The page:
One brief (but significant) point that thus far has gone largely unnoticed in the wide coverage of yesterday’s speech by Attorney General Eric Holder is his invocation of the Supreme Court’s Mathews v. Eldridge balancing test for assessing how much process is due when government deprives individuals of life, liberty, or property.
It might help to start with how the Court itself has articulated the test. Specifically, Mathews held that courts should balance:
First, the private interest that will be affected by the official action; second, the risk of an erroneous deprivation of such interest through the procedures used, and the probable value, if any, of additional or substitute procedural safeguards; and finally, the Government’s interest, including the function involved and the fiscal and administrative burdens that the additional or substitute procedural requirement would entail.
Now here’s how Attorney General holder described it yesterday:
In cases arising under the Due Process Clause – including in a case involving a U.S. citizen captured in the conflict against al Qaeda – the Court has applied a balancing approach, weighing the private interest that will be affected against the interest the government is trying to protect, and the burdens the government would face in providing additional process.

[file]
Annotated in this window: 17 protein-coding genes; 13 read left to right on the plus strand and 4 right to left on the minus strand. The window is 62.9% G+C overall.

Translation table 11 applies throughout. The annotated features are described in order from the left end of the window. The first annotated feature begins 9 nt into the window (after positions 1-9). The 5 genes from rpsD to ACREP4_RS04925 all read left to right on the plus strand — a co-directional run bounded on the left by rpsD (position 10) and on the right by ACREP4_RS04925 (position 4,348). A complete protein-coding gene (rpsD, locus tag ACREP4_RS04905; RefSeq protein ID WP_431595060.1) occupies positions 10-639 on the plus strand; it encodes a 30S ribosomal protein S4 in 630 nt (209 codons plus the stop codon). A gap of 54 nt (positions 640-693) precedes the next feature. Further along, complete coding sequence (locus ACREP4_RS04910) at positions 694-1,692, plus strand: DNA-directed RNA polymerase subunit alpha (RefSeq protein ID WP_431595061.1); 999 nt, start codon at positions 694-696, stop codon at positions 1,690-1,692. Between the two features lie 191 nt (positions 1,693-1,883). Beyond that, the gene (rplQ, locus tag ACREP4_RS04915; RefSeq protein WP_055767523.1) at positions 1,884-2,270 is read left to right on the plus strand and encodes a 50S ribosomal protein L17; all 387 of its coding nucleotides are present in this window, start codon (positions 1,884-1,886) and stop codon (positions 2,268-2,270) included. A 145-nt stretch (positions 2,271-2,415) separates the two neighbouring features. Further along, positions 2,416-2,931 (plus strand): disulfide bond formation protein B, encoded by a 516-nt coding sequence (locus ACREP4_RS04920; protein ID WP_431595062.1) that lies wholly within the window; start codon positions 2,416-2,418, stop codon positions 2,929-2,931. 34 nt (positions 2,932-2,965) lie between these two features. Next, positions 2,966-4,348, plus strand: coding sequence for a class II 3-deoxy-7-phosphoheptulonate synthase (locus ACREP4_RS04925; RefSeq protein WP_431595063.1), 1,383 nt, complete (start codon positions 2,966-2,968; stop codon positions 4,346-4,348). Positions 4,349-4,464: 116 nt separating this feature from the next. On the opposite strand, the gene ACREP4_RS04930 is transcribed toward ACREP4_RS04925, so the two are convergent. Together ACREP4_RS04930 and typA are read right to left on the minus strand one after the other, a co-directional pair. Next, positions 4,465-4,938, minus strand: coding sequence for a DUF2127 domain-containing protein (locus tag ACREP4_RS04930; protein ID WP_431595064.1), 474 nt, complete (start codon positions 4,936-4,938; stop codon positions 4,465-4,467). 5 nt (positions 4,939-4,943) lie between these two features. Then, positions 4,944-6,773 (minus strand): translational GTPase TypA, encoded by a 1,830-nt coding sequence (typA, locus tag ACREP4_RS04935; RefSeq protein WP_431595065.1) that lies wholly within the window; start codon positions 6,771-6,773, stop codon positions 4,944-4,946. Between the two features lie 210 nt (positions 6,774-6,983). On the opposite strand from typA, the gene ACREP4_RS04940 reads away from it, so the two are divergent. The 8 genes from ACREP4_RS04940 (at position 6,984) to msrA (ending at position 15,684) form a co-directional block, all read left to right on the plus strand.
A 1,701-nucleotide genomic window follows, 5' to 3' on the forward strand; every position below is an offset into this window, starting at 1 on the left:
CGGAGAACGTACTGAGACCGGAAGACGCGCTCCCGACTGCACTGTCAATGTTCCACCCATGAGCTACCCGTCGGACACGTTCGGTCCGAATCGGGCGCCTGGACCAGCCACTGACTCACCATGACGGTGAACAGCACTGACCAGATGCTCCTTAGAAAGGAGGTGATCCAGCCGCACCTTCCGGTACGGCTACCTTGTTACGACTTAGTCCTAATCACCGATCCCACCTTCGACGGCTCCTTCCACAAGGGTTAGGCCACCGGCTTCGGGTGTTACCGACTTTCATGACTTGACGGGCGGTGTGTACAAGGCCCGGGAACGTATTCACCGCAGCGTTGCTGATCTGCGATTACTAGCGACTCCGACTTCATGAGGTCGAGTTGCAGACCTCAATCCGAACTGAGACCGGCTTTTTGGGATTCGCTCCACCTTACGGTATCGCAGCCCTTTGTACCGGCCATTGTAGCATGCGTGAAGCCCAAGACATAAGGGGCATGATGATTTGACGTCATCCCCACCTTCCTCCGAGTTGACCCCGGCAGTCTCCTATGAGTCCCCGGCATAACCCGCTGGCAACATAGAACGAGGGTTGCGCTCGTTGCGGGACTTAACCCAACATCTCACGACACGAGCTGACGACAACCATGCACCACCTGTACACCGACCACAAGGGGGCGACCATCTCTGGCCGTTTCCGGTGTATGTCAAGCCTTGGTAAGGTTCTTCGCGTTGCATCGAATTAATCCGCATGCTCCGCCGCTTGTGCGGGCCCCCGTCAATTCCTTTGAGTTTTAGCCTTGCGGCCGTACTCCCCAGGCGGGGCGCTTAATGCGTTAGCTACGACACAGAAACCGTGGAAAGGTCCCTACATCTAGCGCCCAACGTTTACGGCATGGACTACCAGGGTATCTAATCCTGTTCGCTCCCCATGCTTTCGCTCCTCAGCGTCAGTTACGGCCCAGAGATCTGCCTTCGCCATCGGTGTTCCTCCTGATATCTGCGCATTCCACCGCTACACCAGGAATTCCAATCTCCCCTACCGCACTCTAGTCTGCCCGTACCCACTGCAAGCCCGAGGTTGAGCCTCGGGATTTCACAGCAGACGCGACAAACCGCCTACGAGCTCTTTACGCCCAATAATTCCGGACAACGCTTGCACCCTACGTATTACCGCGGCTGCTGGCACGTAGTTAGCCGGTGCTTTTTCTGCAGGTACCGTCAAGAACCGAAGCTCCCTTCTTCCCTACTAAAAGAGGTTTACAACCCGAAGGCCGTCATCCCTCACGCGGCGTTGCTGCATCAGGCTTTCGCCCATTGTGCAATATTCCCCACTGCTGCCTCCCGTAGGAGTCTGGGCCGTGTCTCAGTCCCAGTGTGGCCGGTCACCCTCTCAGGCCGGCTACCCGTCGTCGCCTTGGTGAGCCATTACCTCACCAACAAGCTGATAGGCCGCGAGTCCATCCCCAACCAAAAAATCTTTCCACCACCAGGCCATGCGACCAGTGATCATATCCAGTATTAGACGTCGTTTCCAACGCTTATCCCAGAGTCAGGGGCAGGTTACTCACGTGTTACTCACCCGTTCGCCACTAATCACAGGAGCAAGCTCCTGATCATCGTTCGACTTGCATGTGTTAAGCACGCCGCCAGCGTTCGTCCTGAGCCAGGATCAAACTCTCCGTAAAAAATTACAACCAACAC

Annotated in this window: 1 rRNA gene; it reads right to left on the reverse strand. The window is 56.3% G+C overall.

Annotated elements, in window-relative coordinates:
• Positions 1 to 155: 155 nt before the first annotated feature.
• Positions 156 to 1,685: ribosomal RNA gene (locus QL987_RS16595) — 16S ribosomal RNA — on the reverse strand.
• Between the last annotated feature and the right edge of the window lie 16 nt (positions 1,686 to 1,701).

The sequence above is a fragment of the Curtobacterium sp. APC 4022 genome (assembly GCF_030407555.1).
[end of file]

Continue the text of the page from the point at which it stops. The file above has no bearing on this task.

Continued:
If you contrast the two passages, you’ll see what’s missing from the latter, i.e., the entire second factor–“the risk of an erroneous deprivation of such interest through the procedures used, and the probable value, if any, of additional or substitute procedural safeguards.” To my mind, this is a conspicuous (if not telling) omission. Whatever else one might say about the targeted killings debate in general, or the legal arguments in support of the government’s authority specifically, the Mathews test is designed to encourage the government to take all reasonable steps to minimize false positives, whether directly or indirectly. Indeed, I would have thought the Attorney General, in a speech about why due process is not necessarily judicial process, would have wanted to play up the ways in which the government already tries to minimize false positives (and why additional or substitute procedural safeguards wouldn’t add substantial value to the existing processes).
There’s a lot that can be said about allowing such a dramatic exercise of governmental power to turn on the Mathews test (some it was already said by Justice Scalia in Hamdi). But even for those who generally support the government’s power over individuals like Awlaki and/or use of the Mathews test as the relevant constitutional metric here, shouldn’t we (and, indeed, the Attorney General) be worried about false positives both for the obvious reason and also to bolster arguments that the government is exercising all possible care in wielding such a final and irrevocable power?